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Opeth - Ghost Reveries CD (album) cover




Tech/Extreme Prog Metal

4.27 | 1689 ratings

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Prog Reviewer
4 stars YES!

This is the one. This is the Opeth album that truly goes beyond their normal formula and ventures fully into prog. This is the Opeth album I've been waiting for. Ferocious, brutal, gentle, delicate, complicated, everything you oculd want it's here. Mellotron in abundance floats over every track. There are bone-crushing riffs all over the place, as well as three purely quiet tracks that could not sound better. Their creativity is superb, every song has a different feel and tone to it that makes this album NEVER get boring. The transitions between light and dark sections are more seamless than ever before, msotly because of the added amounts of clean vocals in heavier sections. Sometimes the clean vocals in heavier sections are used brilliantly (Ghosts of Perdition) and other times, not so well (Reverie/Harlequin Forest).

Opeth has never been more in touch with their proggier side. Like I said mellotron everywhere, great original compositions, long songs, astounding musicianship, flute, great harmonies, varied instruments, everything a prog song needs this album has in abundance. The vocals are the best second only to Daniel Gildenlow. Everything flows together seamlessly, and it never feels like the band struggled to think of their songs, though I'm sure they did. This feels, much like Blackwater Park, like music of the soul, that it just poured out of Opeth's minds and was perfect. This is metal for a progger, or prog for a metalhead. Opeth is by far one of the most original, creative and beautiful bands of this generation...nevermind generation, century! If you can sit down and listen to this and says it's bad, there's somethign wrogn with you. I'm sorry, no exceptions. The subtle touches, the inner beauty or brutal-ness, whatever, everything works and makes for an amazing musical experience.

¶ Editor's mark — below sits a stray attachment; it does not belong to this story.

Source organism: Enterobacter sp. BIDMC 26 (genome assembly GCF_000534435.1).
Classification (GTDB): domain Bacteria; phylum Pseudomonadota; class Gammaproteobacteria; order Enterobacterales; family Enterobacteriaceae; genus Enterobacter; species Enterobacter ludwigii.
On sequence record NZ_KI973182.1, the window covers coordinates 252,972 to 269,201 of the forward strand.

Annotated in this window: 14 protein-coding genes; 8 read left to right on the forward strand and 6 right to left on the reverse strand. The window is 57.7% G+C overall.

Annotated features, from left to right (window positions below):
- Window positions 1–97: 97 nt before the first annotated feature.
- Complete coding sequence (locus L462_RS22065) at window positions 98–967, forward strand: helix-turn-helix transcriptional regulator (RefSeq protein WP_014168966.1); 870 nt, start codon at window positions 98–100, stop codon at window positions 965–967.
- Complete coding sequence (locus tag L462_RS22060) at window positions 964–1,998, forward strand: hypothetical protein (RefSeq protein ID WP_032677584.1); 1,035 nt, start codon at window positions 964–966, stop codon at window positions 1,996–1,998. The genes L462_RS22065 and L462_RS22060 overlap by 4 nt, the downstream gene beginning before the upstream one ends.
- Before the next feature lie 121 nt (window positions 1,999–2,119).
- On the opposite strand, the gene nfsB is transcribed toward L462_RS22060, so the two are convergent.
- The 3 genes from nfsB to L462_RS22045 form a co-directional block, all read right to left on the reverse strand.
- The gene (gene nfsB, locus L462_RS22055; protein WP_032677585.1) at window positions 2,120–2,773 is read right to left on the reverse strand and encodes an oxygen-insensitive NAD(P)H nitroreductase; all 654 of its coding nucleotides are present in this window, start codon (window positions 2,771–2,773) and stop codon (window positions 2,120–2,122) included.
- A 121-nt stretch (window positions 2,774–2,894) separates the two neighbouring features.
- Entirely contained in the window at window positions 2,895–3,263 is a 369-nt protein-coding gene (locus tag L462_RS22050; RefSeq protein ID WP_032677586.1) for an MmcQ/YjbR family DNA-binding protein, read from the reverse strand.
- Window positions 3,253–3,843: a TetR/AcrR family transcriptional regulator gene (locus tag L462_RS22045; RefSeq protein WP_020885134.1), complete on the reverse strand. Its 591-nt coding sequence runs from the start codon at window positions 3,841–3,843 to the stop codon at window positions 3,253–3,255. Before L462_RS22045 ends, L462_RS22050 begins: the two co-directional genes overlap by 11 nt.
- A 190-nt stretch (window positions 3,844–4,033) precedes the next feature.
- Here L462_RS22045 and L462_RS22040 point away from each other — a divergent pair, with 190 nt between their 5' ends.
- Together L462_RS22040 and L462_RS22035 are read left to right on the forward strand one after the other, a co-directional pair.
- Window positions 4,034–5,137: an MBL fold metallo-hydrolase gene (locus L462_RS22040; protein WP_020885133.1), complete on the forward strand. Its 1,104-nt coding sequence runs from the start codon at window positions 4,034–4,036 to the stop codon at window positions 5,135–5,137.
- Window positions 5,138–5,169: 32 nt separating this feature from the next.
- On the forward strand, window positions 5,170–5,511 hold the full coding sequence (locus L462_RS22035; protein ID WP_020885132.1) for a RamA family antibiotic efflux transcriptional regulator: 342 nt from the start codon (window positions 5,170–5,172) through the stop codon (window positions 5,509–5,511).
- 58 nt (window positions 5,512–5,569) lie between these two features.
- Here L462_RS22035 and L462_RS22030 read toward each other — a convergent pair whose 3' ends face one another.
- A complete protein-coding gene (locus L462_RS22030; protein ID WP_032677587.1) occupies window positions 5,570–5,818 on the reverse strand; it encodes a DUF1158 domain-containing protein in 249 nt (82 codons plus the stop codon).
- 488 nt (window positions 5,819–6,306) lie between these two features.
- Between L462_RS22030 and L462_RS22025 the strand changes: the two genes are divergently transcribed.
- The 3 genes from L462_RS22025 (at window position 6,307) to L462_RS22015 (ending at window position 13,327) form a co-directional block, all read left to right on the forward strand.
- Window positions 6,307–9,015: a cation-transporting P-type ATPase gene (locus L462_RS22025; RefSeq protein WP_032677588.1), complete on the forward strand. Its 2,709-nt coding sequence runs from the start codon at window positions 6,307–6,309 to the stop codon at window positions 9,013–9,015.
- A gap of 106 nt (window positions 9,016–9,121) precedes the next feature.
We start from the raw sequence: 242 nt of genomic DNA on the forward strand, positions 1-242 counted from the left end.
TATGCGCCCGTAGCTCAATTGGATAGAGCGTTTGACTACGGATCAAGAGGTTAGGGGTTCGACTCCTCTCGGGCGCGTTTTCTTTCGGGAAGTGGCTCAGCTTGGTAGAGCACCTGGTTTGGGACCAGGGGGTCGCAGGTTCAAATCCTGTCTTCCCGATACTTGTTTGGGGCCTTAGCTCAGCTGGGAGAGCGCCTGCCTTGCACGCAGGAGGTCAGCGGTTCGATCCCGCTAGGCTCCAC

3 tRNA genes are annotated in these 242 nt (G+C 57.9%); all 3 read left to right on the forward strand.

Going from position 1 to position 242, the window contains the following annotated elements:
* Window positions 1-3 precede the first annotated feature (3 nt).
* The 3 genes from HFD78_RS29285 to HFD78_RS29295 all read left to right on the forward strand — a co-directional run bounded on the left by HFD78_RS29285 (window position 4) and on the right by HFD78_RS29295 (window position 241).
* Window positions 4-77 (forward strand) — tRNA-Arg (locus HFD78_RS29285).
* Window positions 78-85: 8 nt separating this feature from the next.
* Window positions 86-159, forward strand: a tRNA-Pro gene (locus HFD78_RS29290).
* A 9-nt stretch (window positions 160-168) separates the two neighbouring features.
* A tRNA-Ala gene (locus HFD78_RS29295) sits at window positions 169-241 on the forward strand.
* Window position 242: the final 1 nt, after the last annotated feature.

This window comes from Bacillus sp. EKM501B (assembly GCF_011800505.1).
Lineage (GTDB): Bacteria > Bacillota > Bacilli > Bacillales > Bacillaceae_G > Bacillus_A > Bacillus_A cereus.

Ghosts of Perdition: This song starts out with al ittle bit of piano, but quickly busts out into a heavy section with great death vocals by Mikael. The riffs here are truly heavy and awesome in every where. The drumming has gotten better and better every album, and this song shows it. At around one minute, it gets softer and we here Mikael's singing for a bit, which has never osunded better and more natural. Then we get our first taste of mellotron, seamlessly blended with heavy guitar work. Soon it gets heavy again with more singing and harmonies abound, but at around 2:30 we get a taste of the most beautiful melody every invented, with Mikael gently singing, "Higher...higher...". This goes on for awhile then we get some more heavy riffs with singing and works well. I really love the drumming here too. At 6:00 the melody andd singing here is phenomenal! At around 6:25 one of the heaviest sections on the whole album comes in, and it rocks. At 9:06, the gentle "Higher..." melody comes in again, and it always makes me kinda's that good. The song ends a little lamely, but hey, the rest of the song easily makes up for it.

The Baying of the Hounds: This starts with a great heavy riff and a really heavy section. Two minutes in, another great combo of singing, mellotron and heavy guitars is here. Quickly, some layered singing comes in with absolutely perfect harmonies comes in. A brief guitar solo. 3:20, it gets soft with some nice keyboard work. Mikael comes in with some of the best singing I've ever heard. His voice never fails to amaze me. The song is heavy for awhile after 5:30, which of course rocks. It gets soft for a bit, but ends massively heavy. Like, crushingly so. Awesome, amazing song.